With sign-up records alone, gyms have a built-in email list at their disposal which they can use to add extra value to memberships through customized content. When it comes to retention, email marketing consistently outperforms social media and traditional advertising combined. 

Email is also the perfect tool to distribute your surveys. If you already send out periodic newsletters to your members, they expect to receive communication from you — meaning they’ll be more likely to click through to your new survey. 

Since you can also automate emails, new sign-ups, cancellations, or abandoned surveys can trigger the appropriate call for feedback without missing a beat. 

Social media

Social media is a great way for gyms to engage with new and prospective members. You can use your profiles to distribute a full survey link, but social media is also an excellent way to field quick responses on one-off topics. 

Encourage member participation to improve your gym and boost retention with questions over social media like: 

  • Which class should we add to our schedule?
  • What’s your favorite thing to watch on TV when on the treadmill? 
  • What’s your go-to food right after a workout?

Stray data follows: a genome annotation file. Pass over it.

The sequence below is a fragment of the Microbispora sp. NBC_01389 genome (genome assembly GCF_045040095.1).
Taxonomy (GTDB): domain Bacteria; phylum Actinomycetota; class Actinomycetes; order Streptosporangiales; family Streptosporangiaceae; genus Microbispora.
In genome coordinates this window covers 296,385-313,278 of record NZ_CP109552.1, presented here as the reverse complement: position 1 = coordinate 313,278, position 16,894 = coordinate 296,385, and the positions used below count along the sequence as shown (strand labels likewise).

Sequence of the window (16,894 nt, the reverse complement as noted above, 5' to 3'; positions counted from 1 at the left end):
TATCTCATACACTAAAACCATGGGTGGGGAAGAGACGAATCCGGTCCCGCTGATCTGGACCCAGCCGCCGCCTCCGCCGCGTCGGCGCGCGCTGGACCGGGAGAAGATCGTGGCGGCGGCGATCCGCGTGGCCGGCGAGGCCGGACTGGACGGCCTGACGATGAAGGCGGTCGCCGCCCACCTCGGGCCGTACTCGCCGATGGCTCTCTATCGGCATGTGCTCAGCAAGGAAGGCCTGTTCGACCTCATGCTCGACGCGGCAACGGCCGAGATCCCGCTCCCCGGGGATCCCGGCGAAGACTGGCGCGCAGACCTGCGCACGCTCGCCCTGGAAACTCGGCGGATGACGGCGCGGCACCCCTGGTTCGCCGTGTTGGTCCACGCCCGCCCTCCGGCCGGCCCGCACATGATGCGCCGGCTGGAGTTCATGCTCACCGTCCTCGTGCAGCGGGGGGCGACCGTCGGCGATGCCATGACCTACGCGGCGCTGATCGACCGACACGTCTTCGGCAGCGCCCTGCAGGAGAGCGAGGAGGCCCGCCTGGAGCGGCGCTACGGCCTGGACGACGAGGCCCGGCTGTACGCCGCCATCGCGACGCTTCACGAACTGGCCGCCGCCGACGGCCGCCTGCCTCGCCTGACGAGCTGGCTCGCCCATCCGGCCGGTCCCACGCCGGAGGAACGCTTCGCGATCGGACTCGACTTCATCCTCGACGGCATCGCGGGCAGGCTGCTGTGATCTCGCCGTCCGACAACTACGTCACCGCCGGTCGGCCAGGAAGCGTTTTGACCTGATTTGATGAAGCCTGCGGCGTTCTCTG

Quick response (QR) codes

While at the gym, people use their phones to listen to music, catch up on podcasts, and track their fitness activity. With this device already in hand, they can easily scan QR codes that direct them to a survey page, allowing them to give feedback while on-the-go. 

You could post QR codes:

  • In the locker room, to ask questions about cleanliness, facilities, or amenities
  • On the way out of a class, to let people rate their instructor or give opinions about music, class size, or class style
  • At your front desk, where people can offer open-ended responses about their workout
You can use QR codes almost anywhere to capture member opinions in real-time.

Extend the value of your surveys

Surveys work great to help you improve your gym’s experience, keeping members loyal. But the information you collect about your audience — what they value, prefer, and expect — can also help supercharge all of your marketing efforts. 

Now that you have a good idea of what to include in your survey, use our fitness marketing guide, The Download, to apply your survey responses in a way that boosts member retention and attracts leads with proven digital strategies.